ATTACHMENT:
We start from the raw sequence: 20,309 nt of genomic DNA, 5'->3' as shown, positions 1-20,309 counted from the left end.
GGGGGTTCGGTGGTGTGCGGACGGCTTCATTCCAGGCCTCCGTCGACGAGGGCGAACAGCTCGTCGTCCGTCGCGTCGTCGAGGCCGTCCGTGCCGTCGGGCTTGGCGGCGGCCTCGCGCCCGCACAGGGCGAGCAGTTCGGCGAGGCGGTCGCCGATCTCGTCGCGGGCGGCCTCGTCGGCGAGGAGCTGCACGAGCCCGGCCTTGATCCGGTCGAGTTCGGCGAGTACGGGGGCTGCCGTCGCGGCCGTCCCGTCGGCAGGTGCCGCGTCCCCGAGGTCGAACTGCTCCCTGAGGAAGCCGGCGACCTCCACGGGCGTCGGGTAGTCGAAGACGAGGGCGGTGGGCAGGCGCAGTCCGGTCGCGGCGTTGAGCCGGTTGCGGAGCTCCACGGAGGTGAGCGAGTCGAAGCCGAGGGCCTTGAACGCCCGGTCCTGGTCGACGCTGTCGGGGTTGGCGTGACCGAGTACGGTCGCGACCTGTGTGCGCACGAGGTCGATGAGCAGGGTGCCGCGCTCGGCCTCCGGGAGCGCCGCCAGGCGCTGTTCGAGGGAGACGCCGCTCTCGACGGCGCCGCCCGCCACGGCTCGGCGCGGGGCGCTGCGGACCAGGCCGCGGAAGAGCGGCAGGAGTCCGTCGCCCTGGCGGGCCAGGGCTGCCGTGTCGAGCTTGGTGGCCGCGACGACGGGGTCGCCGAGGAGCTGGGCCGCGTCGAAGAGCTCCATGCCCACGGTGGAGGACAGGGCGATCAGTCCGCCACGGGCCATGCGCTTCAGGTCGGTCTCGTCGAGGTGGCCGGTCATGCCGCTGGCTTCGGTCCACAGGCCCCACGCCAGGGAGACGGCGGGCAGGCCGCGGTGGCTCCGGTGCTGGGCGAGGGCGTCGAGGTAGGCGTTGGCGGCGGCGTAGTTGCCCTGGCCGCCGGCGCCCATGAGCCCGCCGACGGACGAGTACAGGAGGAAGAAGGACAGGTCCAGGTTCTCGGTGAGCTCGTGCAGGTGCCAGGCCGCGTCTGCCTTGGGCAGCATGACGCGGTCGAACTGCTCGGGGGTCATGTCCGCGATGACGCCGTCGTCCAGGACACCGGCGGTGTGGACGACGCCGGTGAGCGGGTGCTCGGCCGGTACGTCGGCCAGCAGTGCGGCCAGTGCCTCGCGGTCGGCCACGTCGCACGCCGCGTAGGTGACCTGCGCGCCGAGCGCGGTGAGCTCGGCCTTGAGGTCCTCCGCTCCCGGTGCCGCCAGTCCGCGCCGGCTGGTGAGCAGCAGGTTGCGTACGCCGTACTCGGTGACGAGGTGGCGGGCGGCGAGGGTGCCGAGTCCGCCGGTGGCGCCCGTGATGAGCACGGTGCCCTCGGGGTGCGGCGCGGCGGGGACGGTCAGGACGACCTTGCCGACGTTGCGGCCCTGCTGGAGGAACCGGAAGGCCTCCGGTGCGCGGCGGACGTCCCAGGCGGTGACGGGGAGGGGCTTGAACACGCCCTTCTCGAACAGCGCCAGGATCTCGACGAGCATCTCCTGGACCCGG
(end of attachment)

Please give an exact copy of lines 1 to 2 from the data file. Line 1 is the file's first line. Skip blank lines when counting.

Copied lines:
We start from the raw sequence: 20,309 nt of genomic DNA, 5'->3' as shown, positions 1-20,309 counted from the left end.
GGGGGTTCGGTGGTGTGCGGACGGCTTCATTCCAGGCCTCCGTCGACGAGGGCGAACAGCTCGTCGTCCGTCGCGTCGTCGAGGCCGTCCGTGCCGTCGGGCTTGGCGGCGGCCTCGCGCCCGCACAGGGCGAGCAGTTCGGCGAGGCGGTCGCCGATCTCGTCGCGGGCGGCCTCGTCGGCGAGGAGCTGCACGAGCCCGGCCTTGATCCGGTCGAGTTCGGCGAGTACGGGGGCTGCCGTCGCGGCCGTCCCGTCGGCAGGTGCCGCGTCCCCGAGGTCGAACTGCTCCCTGAGGAAGCCGGCGACCTCCACGGGCGTCGGGTAGTCGAAGACGAGGGCGGTGGGCAGGCGCAGTCCGGTCGCGGCGTTGAGCCGGTTGCGGAGCTCCACGGAGGTGAGCGAGTCGAAGCCGAGGGCCTTGAACGCCCGGTCCTGGTCGACGCTGTCGGGGTTGGCGTGACCGAGTACGGTCGCGACCTGTGTGCGCACGAGGTCGATGAGCAGGGTGCCGCGCTCGGCCTCCGGGAGCGCCGCCAGGCGCTGTTCGAGGGAGACGCCGCTCTCGACGGCGCCGCCCGCCACGGCTCGGCGCGGGGCGCTGCGGACCAGGCCGCGGAAGAGCGGCAGGAGTCCGTCGCCCTGGCGGGCCAGGGCTGCCGTGTCGAGCTTGGTGGCCGCGACGACGGGGTCGCCGAGGAGCTGGGCCGCGTCGAAGAGCTCCATGCCCACGGTGGAGGACAGGGCGATCAGTCCGCCACGGGCCATGCGCTTCAGGTCGGTCTCGTCGAGGTGGCCGGTCATGCCGCTGGCTTCGGTCCACAGGCCCCACGCCAGGGAGACGGCGGGCAGGCCGCGGTGGCTCCGGTGCTGGGCGAGGGCGTCGAGGTAGGCGTTGGCGGCGGCGTAGTTGCCCTGGCCGCCGGCGCCCATGAGCCCGCCGACGGACGAGTACAGGAGGAAGAAGGACAGGTCCAGGTTCTCGGTGAGCTCGTGCAGGTGCCAGGCCGCGTCTGCCTTGGGCAGCATGACGCGGTCGAACTGCTCGGGGGTCATGTCCGCGATGACGCCGTCGTCCAGGACACCGGCGGTGTGGACGACGCCGGTGAGCGGGTGCTCGGCCGGTACGTCGGCCAGCAGTGCGGCCAGTGCCTCGCGGTCGGCCACGTCGCACGCCGCGTAGGTGACCTGCGCGCCGAGCGCGGTGAGCTCGGCCTTGAGGTCCTCCGCTCCCGGTGCCGCCAGTCCGCGCCGGCTGGTGAGCAGCAGGTTGCGTACGCCGTACTCGGTGACGAGGTGGCGGGCGGCGAGGGTGCCGAGTCCGCCGGTGGCGCCCGTGATGAGCACGGTGCCCTCGGGGTGCGGCGCGGCGGGGACGGTCAGGACGACCTTGCCGACGTTGCGGCCCTGCTGGAGGAACCGGAAGGCCTCCGGTGCGCGGCGGACGTCCCAGGCGGTGACGGGGAGGGGCTTGAACACGCCCTTCTCGAACAGCGCCAGGATCTCGACGAGCATCTCCTGGACCCGG